Whether it’s your child’s first birthday or their fourteenth, throwing parties for your children is always an exciting, joyous experience. No matter the occasion, friends gather around your child to socialise and celebrate, creating the perfect opportunity for precious memories to be made!
However, holding your child’s party at home can be slightly overwhelming. Depending on how generous you’ve been with the invites, the fact of the matter is you are going to be responsible for entertaining multiple children for several hours (perhaps even overnight, if you’ve agreed to a sleepover!). Luckily, the following seven tips and tricks will keep the fun to a maximum and the stress to a minimum.
The Littlest Parties
Around the ages of 4-6 years is roughly when most families start hosting their children’s parties. Prior to that the birthday boy or girl is either too young to understand what is going on or has the attention span of a goldfish and doesn’t really have the patience for traditional party games.
For your youngest ones’ parties, try hosting the event between the hours of 1 - 4 pm. This way, other parents won’t have to rush to arrive at your party and you won’t have to get up at the crack of dawn to set things up. This takes the pressure off them as well as you! This time frame also means you won’t have to provide a full meal. Your son or daughter’s little friends will have lunch at home, and you’ll only need to put out a small amount of party food for them to snack on. This saves their parents from having to contend with hyperactive, sugar-filled children later in the evening!
As the party starts to wrap up, consider reading the children a story as a group or popping a DVD on. At this age, it’s great to end a party with a calming activity, and you’ll undoubtedly be worn out from all the excitement yourself!
The Sleep Over
Everyone remembers their first sleepover! It’s a modern-day rite of passage. Depending on age, for some of your child’s friends, it may be their first night away from home. Be prepared for some nerves, or for homesickness to strike. This is where the organisation is key. Be sure to have the phone number of every parent in case of emergencies and be aware of all guests’ allergies and ailments beforehand. There will inevitably be a guest that forgets something, so it’s a good idea to purchase a few extra toothbrushes and have some spare pillows on hand.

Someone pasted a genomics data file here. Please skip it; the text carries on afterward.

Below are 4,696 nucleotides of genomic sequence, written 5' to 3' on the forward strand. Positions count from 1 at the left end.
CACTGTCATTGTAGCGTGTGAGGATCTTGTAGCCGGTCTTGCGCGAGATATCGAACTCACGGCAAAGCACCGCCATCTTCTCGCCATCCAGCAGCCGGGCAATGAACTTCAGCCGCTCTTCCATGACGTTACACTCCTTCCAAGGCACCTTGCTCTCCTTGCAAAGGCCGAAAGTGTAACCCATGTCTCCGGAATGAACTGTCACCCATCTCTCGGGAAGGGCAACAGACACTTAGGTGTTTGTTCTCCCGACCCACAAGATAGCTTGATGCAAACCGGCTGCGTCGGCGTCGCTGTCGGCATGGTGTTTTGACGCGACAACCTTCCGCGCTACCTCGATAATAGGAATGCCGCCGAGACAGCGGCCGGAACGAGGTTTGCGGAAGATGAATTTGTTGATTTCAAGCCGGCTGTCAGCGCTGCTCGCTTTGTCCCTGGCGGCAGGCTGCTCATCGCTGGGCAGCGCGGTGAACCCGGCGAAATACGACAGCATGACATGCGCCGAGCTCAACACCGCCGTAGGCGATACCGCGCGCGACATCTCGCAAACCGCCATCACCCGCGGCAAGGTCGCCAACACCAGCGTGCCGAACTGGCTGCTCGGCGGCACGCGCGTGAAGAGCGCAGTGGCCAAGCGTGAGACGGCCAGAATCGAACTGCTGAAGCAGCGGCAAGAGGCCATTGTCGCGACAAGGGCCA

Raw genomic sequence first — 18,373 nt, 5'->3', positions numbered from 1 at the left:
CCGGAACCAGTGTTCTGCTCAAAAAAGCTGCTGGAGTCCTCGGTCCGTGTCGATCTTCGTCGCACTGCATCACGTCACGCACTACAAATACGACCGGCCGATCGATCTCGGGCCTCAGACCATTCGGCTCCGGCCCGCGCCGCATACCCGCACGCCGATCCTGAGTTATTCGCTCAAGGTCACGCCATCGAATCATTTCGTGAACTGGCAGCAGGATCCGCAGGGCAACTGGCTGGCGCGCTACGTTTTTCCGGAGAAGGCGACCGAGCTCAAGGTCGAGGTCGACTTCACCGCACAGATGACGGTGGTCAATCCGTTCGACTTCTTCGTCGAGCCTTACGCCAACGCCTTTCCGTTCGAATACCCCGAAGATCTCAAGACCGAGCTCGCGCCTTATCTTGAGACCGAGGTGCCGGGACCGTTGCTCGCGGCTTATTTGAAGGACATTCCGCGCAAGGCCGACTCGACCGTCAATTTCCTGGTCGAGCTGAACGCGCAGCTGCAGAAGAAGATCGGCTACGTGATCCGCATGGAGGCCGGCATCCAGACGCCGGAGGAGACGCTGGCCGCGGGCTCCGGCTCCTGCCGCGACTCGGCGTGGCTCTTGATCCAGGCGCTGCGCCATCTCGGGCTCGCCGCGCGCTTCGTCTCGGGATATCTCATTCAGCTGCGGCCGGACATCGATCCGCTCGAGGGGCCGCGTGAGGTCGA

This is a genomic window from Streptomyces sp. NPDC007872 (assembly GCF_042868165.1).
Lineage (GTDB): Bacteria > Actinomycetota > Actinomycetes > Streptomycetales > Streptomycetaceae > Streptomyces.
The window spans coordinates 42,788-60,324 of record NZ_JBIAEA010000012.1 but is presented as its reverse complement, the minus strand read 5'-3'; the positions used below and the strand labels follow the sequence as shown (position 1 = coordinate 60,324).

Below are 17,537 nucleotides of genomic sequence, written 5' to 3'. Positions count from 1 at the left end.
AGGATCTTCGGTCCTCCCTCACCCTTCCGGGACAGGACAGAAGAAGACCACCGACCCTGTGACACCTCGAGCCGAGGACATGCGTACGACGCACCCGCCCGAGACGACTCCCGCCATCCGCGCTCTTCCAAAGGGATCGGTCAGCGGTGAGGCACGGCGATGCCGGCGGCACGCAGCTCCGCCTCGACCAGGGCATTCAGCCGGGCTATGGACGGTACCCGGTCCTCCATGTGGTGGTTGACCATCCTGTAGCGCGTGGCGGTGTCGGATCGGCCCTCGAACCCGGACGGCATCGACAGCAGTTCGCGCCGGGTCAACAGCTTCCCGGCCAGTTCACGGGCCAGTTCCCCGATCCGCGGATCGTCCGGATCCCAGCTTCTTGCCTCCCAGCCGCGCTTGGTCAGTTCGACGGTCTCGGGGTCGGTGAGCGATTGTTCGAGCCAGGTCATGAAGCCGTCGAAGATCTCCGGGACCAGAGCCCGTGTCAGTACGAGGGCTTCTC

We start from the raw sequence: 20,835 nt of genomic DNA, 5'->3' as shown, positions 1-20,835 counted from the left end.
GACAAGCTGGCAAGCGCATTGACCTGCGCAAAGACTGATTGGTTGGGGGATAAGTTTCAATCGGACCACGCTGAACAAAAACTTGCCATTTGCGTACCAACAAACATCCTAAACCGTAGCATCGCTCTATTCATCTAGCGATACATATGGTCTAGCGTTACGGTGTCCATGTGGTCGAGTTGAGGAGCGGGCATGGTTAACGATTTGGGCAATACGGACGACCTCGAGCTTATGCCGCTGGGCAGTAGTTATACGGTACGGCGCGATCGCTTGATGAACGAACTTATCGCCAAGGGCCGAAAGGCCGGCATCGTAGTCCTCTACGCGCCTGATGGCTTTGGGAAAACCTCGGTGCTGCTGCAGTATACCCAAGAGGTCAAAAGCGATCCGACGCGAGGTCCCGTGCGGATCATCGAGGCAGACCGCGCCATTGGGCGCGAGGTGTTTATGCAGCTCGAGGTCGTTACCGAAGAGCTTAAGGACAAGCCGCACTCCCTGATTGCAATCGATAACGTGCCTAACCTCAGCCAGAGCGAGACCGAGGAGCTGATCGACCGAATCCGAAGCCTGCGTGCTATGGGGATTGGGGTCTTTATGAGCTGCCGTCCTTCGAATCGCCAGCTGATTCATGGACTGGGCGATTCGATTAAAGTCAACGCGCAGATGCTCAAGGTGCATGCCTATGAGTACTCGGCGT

The Craft Party
Having a craft-based party will go down a treat with most age groups, providing you pick age-appropriate craft (for example, do not attempt to do macramé with 7-year-olds, it’s way too ambitious!). Search for DIY craft packs online or at your local craft store. You can purchase them in bulk at relatively cheap prices, and your child’s guests will get to go home with something they made themselves instead of the usual plastic, party-bag paraphernalia.
It’s A Numbers Game
Unsure of how many children to invite? When your child is young, follow the rule of ‘their age plus one’. If your child is turning 4, for instance, let them know that they can have 5 friends attend their celebration. This should stop you from biting off more than you can chew, especially if this will be your first turn at hosting a party. And remember, if you invite more than half of your child’s school class to the party, you should be inviting everyone. You don’t want a small handful of children to feel hurt or left out when the rest of the class discusses the party on Monday.
Once again, it depends on your child’s age, but it can be best to save the gift opening until all your guests have gone home. Amongst younger children, gift giving can become competitive, and some guests may feel embarrassed if their gift does not seem as interesting or expensive as someone else’s. However, you know your child best, and if you trust them to open each present attentively and graciously then you can set aside some time during the party for opening presents.
Something for The Big Kids!
If other parents are staying to help supervise, or even just to socialise, make sure you’re prepared to keep them fed and watered as well. Firing up the barbecue is a great idea. This way, younger guests can tuck into the traditional sausage sandwich, whilst the adults can enjoy something more substantial like a steak or grilled fish with salad.
Games, Games & More Games
You can never have too many games planned. Unless you’re a teacher by trade, you’ll probably be surprised at how fast younger children tire of one game and want to move onto something else. Two hours is a long time, and it will be even longer if you run out of games in the first thirty minutes. Brainstorm as many games as you can think of, and then scour the internet for more. It doesn’t matter if you don’t get around to playing every game, just as long as you don’t run out.
With these 7 hosting tips, you are well on your way to throwing an incredible party that your child and their guest are sure to remember!
Russ Whittaker is a Director of Tucker Barbecues & has been in the BBQ industry for over 30 years; He is also a keen surfer on Sydney's northern beaches.